To enhance Tesla Motors’ reputation for automotive luxury, the company has hired Ganesh Srivats to be its vice president for North American sales. Srivats, who used to be Burberry’s senior vice president for retail in the Americas, is tasked to bring the brand to a global market. He will help make the brand a part of the premium lifestyle experience as it aligns with a high-tech reputation, comparable to the marketing campaigns of Ferrari, BMW, and Porsche.
In an interview, Scott Galloway, a professor of marketing at New York University’s Stern School of Business, said that the move makes sense because Tesla is “not an automobile company, it’s a luxury company.” Burberry is popular around the world for its digital prowess as well as its heritage plaid cashmere scarf and trench coats.
Former Burberry Group Plc Chief Executive Officer Angela Ahrendts was hired by Apple Inc. as head of its retail operations in 2013. From Srivats’ LinkedIn profile, we learned that beginning in 2009, he was with Burberry in various strategy and retail positions.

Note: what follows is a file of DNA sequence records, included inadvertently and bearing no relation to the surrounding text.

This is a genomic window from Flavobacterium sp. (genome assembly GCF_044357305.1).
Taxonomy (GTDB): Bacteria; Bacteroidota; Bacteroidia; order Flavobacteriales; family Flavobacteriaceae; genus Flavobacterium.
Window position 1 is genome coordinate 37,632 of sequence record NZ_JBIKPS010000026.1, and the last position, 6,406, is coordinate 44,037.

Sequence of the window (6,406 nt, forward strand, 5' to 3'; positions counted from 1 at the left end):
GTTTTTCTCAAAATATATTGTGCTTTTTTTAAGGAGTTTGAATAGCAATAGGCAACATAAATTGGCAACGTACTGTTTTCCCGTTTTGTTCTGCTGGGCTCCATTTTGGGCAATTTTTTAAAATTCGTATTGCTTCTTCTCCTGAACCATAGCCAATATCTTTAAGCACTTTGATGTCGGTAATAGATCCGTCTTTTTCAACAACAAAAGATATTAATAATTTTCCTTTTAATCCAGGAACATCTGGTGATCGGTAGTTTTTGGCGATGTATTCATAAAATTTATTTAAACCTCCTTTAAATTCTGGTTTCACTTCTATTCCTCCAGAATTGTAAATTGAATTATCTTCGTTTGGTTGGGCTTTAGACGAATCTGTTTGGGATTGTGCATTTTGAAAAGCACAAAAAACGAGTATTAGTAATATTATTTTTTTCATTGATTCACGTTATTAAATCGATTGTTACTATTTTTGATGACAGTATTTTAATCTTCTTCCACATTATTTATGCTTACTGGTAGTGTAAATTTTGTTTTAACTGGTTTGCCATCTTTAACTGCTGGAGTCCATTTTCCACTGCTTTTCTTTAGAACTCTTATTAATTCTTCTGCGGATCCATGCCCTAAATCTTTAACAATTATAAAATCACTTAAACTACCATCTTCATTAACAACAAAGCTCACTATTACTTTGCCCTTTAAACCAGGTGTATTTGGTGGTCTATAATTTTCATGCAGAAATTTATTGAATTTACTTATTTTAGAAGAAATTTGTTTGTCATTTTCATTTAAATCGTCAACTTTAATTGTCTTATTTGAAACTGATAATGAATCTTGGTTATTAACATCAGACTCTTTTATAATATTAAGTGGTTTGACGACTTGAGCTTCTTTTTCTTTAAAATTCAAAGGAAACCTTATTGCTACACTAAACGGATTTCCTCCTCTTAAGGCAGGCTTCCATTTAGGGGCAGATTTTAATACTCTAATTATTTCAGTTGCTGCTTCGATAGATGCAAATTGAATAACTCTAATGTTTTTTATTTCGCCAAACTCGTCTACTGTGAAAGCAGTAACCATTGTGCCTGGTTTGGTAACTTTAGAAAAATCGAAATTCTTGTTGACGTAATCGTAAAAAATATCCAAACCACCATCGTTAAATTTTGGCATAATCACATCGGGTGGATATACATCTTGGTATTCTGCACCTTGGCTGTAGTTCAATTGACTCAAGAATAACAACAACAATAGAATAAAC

The position that he takes with Tesla is newly filled. Last March, Tesla said that Jerome Guillen, its vice president of global sales and service, was being reassigned to a post that centered on delivery and long-term customer care.
The brand planned to hire new executives to oversee the sales operations by region. The automaker is planning to present its Model X SUV late in this quarter and intends to achieve sales of 55,000 units around the world this year.
In the first six months of 2015, Tesla hit 40% of the target with 21,552 units sold. The company has no dealerships and conducts sales directly with customers through stores and galleries. It doesn’t spend for conventional advertising and depends heavily on word-of-mouth and free media. It certainly helps that many of its buyers are tech-savvy early adopters.
Milton Padraza, chief executive officer of the Luxury Institute, said that what Srivats brings to Tesla is a “client-centric approach to doing business.” He stated that the emphasis will be on sales as “long-term relationships” and not mere transactions. He explains that Burberry is the “master” when it comes to relationships with clients.
Burberry embraced digital innovation very early on. It held live-streaming runway shows and had its launch on Periscope. Ken Harris, managing partner at Cadent Consulting Group in Chicago, said that in the past half-decade, Burberry had gone through a makeover and has shifted from being to haute couture as it sheds its conservative high-end fashion image.